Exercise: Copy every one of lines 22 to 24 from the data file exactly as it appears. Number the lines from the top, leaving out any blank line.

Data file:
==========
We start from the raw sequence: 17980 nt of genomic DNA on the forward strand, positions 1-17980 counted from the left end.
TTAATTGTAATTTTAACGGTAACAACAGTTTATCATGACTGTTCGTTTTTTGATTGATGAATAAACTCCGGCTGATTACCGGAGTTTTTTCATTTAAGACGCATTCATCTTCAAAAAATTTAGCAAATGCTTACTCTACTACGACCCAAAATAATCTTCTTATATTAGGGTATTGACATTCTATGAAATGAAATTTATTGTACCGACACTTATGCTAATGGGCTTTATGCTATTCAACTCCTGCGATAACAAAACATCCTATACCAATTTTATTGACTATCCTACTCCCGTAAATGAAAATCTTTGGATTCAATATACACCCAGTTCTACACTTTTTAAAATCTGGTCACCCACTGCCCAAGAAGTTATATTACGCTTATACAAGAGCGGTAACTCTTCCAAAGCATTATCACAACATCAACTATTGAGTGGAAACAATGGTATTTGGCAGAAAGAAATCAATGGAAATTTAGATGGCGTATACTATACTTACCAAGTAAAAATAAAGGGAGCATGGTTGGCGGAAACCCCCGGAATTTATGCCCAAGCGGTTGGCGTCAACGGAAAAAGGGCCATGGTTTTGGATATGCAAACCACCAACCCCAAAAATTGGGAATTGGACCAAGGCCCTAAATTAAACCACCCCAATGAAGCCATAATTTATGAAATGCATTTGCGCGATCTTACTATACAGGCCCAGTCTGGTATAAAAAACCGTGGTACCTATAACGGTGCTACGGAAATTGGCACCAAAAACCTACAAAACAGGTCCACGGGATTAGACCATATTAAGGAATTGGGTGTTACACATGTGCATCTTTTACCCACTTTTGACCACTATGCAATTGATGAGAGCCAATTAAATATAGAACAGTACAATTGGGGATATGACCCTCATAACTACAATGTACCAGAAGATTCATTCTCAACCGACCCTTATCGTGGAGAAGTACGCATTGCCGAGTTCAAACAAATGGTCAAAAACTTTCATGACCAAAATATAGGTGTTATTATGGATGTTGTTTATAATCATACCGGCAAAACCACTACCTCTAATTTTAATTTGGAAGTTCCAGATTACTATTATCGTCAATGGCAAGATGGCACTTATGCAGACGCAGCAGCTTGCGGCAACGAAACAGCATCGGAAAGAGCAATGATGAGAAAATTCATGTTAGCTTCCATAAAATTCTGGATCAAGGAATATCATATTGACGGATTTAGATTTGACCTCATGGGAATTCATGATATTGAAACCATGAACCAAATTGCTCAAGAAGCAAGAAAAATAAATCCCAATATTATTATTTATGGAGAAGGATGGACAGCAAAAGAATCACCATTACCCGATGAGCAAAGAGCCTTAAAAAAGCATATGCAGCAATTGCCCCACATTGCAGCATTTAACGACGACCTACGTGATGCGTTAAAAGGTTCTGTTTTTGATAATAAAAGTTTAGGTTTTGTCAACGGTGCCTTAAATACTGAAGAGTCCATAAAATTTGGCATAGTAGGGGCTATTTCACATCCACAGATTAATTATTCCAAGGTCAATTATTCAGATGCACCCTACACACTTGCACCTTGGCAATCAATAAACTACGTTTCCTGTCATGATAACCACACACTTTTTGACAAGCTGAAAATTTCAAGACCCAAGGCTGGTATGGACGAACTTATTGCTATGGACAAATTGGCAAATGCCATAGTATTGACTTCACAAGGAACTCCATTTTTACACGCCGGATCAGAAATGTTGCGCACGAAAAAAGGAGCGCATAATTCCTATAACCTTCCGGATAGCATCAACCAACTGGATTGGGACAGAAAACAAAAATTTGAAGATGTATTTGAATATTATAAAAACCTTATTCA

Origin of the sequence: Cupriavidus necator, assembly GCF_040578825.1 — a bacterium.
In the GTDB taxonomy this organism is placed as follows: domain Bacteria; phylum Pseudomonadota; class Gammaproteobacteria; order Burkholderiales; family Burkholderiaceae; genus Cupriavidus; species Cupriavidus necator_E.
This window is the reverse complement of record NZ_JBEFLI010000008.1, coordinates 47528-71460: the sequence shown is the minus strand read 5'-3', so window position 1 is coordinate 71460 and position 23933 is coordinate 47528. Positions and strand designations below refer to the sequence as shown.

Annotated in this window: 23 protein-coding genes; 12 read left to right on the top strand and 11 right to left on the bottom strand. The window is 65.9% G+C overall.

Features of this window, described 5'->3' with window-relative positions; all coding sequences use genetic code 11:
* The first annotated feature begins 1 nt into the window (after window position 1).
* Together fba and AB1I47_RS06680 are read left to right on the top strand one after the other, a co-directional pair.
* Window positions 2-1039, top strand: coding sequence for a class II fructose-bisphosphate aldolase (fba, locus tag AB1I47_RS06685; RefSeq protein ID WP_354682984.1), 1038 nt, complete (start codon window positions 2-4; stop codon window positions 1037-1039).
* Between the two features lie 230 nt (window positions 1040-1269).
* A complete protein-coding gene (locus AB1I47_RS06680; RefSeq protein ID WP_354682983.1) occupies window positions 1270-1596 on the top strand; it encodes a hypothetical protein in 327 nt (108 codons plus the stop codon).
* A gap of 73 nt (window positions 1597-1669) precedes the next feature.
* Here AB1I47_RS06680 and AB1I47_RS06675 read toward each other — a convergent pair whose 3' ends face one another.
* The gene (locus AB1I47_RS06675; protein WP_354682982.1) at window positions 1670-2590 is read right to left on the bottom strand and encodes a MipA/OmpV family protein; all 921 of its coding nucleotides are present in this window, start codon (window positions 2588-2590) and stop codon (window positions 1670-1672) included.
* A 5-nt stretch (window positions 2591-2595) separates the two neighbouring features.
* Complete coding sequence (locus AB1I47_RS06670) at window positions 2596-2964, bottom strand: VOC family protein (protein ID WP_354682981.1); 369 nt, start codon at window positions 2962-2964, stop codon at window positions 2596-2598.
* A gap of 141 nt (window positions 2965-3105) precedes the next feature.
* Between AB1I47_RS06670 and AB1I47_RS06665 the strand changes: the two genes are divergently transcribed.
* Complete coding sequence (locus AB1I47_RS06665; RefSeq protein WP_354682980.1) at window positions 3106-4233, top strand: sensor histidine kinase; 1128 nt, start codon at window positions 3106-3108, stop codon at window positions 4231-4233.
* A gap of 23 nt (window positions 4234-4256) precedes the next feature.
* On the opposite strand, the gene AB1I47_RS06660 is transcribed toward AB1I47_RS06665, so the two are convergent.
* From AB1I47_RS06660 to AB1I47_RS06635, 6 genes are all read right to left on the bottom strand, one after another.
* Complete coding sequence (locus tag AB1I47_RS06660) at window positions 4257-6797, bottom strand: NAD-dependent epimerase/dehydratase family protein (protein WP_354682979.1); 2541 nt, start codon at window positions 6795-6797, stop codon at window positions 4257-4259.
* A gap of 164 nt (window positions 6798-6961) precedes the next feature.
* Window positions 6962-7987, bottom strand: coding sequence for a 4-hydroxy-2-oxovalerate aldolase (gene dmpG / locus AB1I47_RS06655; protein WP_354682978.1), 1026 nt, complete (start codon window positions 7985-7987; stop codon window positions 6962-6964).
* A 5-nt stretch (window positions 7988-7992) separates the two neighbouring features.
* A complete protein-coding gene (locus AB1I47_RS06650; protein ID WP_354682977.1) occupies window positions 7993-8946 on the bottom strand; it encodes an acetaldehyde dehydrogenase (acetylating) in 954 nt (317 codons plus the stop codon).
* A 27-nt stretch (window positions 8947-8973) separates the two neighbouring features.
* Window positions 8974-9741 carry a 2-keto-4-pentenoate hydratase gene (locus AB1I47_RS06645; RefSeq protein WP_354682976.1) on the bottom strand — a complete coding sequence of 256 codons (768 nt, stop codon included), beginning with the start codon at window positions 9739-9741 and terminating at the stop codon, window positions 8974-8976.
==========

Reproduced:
* On the opposite strand, the gene AB1I47_RS06660 is transcribed toward AB1I47_RS06665, so the two are convergent.
* From AB1I47_RS06660 to AB1I47_RS06635, 6 genes are all read right to left on the bottom strand, one after another.
* Complete coding sequence (locus tag AB1I47_RS06660) at window positions 4257-6797, bottom strand: NAD-dependent epimerase/dehydratase family protein (protein WP_354682979.1); 2541 nt, start codon at window positions 6795-6797, stop codon at window positions 4257-4259.